Kiran (my son) and I got to visit the Galápagos Islands – a fascinating archipelago admired for its unique collection of species and its exclusive ecosystem. Darwin’s exceptional work in “Origin of Species … ” started with endemic (unique to one location) nature of species he found in each of these islands.I found another fascinating thing about its simple ecosystem, no major predators (wild cats, wolfs, bears, snakes, etc.) and a friendly collection of animals and birds that you can almost touch – I will write on this later. Whether you are evolutionist agreeing with competitive selection, or a creationist believing solely in creation or someone in between in your belief, these islands provide for you plenty to wonder and ponder about. Darwin’s lifetime was surely not enough to describe all that he had observed during his 5 weeks in The Beagle. Darwin’s journey began in the island of “San Cristobal”, where Kiran and I got to travel as part of an environmental conservation trip with Projects Abroad.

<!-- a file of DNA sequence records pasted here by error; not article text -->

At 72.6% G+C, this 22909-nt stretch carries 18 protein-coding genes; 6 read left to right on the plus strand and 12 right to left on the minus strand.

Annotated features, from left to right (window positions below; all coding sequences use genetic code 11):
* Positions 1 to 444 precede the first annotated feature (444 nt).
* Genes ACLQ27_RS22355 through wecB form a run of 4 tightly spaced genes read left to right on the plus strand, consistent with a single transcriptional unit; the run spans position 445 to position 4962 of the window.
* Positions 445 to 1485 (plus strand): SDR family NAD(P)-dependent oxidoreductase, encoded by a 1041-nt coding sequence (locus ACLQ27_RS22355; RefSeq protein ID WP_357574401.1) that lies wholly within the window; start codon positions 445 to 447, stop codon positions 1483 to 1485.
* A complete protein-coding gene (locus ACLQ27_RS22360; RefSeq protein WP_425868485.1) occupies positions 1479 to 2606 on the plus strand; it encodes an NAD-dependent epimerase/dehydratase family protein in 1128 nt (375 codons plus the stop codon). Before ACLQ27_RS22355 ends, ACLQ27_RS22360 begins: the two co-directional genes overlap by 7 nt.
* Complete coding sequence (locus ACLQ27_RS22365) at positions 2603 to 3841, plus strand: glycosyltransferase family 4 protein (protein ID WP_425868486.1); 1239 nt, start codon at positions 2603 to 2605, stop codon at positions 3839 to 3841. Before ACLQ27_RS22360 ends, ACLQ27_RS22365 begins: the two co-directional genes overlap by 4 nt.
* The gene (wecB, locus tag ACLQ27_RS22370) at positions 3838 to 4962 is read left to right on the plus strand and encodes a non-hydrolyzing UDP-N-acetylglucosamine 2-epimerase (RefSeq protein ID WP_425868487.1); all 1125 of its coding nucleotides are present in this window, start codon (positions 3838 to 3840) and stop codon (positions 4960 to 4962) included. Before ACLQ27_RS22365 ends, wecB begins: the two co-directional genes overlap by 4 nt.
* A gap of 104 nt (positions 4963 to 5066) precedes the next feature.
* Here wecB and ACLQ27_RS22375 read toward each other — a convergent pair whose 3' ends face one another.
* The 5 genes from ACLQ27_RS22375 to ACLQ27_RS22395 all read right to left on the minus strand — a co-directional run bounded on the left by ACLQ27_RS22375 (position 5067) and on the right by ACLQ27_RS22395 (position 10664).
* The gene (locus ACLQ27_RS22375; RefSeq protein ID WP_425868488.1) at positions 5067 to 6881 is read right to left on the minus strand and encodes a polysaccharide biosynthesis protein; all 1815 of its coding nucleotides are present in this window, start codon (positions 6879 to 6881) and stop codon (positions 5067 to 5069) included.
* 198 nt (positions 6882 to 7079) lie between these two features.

Flying through Panama City, Panama and then Quito, Ecuador gave us plenty of time to brush up on some basic Spanish and also to get ready for a simpler life in South America. Our Sunday was generally relaxed as we explored the Cerro Tijereta, diving into clean water to find plenty of fish – colorful triggerfish, clown fish, grunts, wrasse and more. Soon our week of volunteer work started, when we were expected to stay busy with the following:
- Study the Seal population in the three busy beaches of San Cristobal
- Harvest and feed Otoy or Xanthosoma plants to the Galapagos giant tortoises
- Clean up the invasive plant species at Galapagera reserve
- Survey the threatened Galapagos Petrel’s nest & reduce rat population
- Observe La Lobería seabird population and nesting grounds
- Clean up the trash in the ocean